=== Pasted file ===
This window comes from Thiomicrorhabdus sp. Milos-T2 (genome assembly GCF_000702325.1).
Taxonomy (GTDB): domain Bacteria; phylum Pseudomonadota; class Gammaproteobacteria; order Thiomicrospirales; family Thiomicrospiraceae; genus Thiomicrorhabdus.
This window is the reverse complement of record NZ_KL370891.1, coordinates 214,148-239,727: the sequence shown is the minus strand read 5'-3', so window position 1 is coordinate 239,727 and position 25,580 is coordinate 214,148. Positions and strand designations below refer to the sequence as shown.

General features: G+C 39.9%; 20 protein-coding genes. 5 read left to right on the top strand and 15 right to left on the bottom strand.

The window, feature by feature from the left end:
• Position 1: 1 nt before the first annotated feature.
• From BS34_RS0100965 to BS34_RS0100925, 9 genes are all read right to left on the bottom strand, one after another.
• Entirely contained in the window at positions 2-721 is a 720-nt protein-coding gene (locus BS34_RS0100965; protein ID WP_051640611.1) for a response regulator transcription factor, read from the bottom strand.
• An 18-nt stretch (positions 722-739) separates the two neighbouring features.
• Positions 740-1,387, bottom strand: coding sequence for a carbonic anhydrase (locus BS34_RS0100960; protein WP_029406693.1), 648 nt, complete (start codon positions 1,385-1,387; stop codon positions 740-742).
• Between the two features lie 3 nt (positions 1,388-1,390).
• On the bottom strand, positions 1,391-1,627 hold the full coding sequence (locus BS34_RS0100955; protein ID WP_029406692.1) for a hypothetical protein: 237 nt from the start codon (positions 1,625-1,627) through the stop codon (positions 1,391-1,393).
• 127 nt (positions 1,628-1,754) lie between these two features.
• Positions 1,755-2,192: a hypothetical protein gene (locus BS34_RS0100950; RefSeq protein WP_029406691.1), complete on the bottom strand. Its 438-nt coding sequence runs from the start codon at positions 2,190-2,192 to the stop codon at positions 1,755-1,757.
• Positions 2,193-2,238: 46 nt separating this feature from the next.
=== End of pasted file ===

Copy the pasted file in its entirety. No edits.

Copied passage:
This window comes from Thiomicrorhabdus sp. Milos-T2 (genome assembly GCF_000702325.1).
Taxonomy (GTDB): domain Bacteria; phylum Pseudomonadota; class Gammaproteobacteria; order Thiomicrospirales; family Thiomicrospiraceae; genus Thiomicrorhabdus.
This window is the reverse complement of record NZ_KL370891.1, coordinates 214,148-239,727: the sequence shown is the minus strand read 5'-3', so window position 1 is coordinate 239,727 and position 25,580 is coordinate 214,148. Positions and strand designations below refer to the sequence as shown.

General features: G+C 39.9%; 20 protein-coding genes. 5 read left to right on the top strand and 15 right to left on the bottom strand.

The window, feature by feature from the left end:
• Position 1: 1 nt before the first annotated feature.
• From BS34_RS0100965 to BS34_RS0100925, 9 genes are all read right to left on the bottom strand, one after another.
• Entirely contained in the window at positions 2-721 is a 720-nt protein-coding gene (locus BS34_RS0100965; protein ID WP_051640611.1) for a response regulator transcription factor, read from the bottom strand.
• An 18-nt stretch (positions 722-739) separates the two neighbouring features.
• Positions 740-1,387, bottom strand: coding sequence for a carbonic anhydrase (locus BS34_RS0100960; protein WP_029406693.1), 648 nt, complete (start codon positions 1,385-1,387; stop codon positions 740-742).
• Between the two features lie 3 nt (positions 1,388-1,390).
• On the bottom strand, positions 1,391-1,627 hold the full coding sequence (locus BS34_RS0100955; protein ID WP_029406692.1) for a hypothetical protein: 237 nt from the start codon (positions 1,625-1,627) through the stop codon (positions 1,391-1,393).
• 127 nt (positions 1,628-1,754) lie between these two features.
• Positions 1,755-2,192: a hypothetical protein gene (locus BS34_RS0100950; RefSeq protein WP_029406691.1), complete on the bottom strand. Its 438-nt coding sequence runs from the start codon at positions 2,190-2,192 to the stop codon at positions 1,755-1,757.
• Positions 2,193-2,238: 46 nt separating this feature from the next.